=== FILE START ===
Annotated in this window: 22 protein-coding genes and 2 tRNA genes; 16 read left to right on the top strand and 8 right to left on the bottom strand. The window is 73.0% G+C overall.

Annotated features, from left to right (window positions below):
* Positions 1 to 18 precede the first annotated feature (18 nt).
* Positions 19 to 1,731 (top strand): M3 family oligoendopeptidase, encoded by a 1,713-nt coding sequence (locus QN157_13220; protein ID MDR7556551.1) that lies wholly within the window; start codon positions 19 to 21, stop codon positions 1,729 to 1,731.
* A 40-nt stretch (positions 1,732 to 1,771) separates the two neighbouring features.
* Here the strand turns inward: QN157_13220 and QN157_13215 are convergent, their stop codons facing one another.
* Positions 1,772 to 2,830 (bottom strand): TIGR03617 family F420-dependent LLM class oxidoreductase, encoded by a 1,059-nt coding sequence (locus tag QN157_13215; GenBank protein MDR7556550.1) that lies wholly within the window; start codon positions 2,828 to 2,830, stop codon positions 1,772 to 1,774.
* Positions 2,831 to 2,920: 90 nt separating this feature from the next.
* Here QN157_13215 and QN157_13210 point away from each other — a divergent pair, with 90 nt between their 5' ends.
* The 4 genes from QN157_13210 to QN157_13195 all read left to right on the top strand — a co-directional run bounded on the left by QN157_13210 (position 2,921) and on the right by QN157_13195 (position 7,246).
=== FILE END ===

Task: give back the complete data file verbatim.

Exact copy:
Annotated in this window: 22 protein-coding genes and 2 tRNA genes; 16 read left to right on the top strand and 8 right to left on the bottom strand. The window is 73.0% G+C overall.

Annotated features, from left to right (window positions below):
* Positions 1 to 18 precede the first annotated feature (18 nt).
* Positions 19 to 1,731 (top strand): M3 family oligoendopeptidase, encoded by a 1,713-nt coding sequence (locus QN157_13220; protein ID MDR7556551.1) that lies wholly within the window; start codon positions 19 to 21, stop codon positions 1,729 to 1,731.
* A 40-nt stretch (positions 1,732 to 1,771) separates the two neighbouring features.
* Here the strand turns inward: QN157_13220 and QN157_13215 are convergent, their stop codons facing one another.
* Positions 1,772 to 2,830 (bottom strand): TIGR03617 family F420-dependent LLM class oxidoreductase, encoded by a 1,059-nt coding sequence (locus tag QN157_13215; GenBank protein MDR7556550.1) that lies wholly within the window; start codon positions 2,828 to 2,830, stop codon positions 1,772 to 1,774.
* Positions 2,831 to 2,920: 90 nt separating this feature from the next.
* Here QN157_13215 and QN157_13210 point away from each other — a divergent pair, with 90 nt between their 5' ends.
* The 4 genes from QN157_13210 to QN157_13195 all read left to right on the top strand — a co-directional run bounded on the left by QN157_13210 (position 2,921) and on the right by QN157_13195 (position 7,246).